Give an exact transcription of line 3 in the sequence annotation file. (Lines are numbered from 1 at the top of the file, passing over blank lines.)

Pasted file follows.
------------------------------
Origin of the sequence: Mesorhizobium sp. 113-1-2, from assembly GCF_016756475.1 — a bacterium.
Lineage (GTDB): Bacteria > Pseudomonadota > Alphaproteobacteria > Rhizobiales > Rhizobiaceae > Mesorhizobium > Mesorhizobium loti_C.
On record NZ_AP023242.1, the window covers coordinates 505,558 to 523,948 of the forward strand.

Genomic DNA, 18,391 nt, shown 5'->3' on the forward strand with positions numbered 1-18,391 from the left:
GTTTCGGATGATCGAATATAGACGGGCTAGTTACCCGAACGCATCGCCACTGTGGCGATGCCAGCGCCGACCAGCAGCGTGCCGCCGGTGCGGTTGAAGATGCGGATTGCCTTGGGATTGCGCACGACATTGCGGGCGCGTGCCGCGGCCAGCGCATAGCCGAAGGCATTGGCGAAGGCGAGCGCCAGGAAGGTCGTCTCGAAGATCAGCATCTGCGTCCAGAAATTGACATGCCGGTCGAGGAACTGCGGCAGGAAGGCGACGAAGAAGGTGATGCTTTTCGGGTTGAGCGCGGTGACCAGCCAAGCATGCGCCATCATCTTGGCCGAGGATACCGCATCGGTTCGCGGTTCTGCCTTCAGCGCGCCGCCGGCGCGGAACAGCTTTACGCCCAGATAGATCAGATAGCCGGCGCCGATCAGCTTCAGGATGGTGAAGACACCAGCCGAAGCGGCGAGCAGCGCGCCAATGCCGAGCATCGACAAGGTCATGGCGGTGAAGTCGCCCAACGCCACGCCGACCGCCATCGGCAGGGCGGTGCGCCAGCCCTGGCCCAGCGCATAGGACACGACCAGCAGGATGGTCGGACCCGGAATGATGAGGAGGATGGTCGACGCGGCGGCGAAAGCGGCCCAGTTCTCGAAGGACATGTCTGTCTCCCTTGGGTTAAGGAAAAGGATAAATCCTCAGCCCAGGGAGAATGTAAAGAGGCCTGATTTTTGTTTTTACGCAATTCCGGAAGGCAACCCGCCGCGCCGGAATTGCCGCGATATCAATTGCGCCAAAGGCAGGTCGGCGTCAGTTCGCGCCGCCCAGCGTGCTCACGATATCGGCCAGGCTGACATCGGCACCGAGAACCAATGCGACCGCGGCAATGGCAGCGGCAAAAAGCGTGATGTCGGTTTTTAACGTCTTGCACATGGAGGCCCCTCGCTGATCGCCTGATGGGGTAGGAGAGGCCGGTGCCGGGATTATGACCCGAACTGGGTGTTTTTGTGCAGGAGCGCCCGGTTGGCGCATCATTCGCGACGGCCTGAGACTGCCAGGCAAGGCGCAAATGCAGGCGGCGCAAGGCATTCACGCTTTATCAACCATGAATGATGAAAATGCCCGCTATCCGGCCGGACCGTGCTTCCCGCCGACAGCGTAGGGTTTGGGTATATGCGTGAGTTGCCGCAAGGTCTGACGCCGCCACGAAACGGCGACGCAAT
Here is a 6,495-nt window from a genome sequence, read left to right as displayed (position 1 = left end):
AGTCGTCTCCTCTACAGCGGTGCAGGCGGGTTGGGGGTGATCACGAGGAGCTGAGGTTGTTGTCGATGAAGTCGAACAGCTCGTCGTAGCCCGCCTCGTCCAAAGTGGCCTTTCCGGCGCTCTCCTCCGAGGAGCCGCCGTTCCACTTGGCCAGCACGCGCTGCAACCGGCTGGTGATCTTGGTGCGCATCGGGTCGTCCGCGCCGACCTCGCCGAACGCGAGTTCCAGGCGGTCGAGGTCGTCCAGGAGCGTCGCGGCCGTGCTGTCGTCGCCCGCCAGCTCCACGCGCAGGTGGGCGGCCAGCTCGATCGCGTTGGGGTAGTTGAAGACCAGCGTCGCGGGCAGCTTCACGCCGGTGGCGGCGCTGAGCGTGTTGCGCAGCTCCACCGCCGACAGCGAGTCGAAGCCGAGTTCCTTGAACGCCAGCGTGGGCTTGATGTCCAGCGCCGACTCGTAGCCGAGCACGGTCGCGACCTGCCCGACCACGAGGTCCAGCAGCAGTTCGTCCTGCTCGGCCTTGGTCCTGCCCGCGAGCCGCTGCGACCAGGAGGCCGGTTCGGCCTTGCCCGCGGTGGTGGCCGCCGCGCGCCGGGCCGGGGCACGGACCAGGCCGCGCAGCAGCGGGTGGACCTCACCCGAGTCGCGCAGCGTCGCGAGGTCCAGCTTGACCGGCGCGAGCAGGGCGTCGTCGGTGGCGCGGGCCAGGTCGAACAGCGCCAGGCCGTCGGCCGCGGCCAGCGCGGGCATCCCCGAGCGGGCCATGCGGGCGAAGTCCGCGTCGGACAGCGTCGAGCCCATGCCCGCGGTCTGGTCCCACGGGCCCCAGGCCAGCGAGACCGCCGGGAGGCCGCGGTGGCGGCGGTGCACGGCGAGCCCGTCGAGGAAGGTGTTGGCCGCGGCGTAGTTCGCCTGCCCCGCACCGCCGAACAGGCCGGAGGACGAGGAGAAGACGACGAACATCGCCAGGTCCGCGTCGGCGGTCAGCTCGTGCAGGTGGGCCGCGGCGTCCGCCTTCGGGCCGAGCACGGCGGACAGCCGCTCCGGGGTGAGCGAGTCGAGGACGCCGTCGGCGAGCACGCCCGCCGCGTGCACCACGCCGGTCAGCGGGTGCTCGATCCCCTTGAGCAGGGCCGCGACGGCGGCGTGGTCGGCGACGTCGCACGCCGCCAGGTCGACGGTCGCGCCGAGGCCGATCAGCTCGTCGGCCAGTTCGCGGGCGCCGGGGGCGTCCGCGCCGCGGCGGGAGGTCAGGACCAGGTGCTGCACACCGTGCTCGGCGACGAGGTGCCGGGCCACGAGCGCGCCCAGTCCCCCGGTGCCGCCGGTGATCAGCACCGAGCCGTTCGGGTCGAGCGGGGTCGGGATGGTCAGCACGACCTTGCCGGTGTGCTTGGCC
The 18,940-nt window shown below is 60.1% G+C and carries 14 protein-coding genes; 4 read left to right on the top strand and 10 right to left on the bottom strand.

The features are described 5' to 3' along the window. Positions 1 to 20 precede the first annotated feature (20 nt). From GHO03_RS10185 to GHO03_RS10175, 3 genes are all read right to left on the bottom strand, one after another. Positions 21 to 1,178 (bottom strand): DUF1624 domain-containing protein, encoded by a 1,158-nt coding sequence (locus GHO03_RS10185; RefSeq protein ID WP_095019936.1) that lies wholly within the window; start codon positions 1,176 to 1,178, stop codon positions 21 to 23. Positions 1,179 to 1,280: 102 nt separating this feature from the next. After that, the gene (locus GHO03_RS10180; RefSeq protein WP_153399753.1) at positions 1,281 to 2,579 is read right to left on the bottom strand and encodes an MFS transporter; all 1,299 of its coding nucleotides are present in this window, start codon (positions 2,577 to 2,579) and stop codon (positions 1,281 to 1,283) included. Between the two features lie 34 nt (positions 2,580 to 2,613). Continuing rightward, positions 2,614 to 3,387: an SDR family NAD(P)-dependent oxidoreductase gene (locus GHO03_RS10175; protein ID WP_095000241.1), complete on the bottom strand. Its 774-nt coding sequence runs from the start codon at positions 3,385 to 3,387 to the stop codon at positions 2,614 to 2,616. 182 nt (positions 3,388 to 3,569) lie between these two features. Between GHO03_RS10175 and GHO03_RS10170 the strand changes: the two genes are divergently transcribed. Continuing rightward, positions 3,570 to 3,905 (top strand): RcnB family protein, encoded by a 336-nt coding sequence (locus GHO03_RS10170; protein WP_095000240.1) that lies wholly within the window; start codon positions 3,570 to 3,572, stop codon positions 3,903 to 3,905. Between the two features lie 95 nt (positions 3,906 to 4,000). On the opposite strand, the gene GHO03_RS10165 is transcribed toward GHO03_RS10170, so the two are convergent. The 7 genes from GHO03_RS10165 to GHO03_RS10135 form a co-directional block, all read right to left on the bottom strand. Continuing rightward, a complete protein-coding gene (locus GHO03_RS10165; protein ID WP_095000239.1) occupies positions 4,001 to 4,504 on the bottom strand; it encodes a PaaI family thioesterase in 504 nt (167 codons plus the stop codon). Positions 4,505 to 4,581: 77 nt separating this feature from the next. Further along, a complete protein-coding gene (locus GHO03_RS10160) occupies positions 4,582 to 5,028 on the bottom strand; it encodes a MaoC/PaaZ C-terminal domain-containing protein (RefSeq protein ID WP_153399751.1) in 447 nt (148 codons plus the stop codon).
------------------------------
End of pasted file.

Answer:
On record NZ_AP023242.1, the window covers coordinates 505,558 to 523,948 of the forward strand.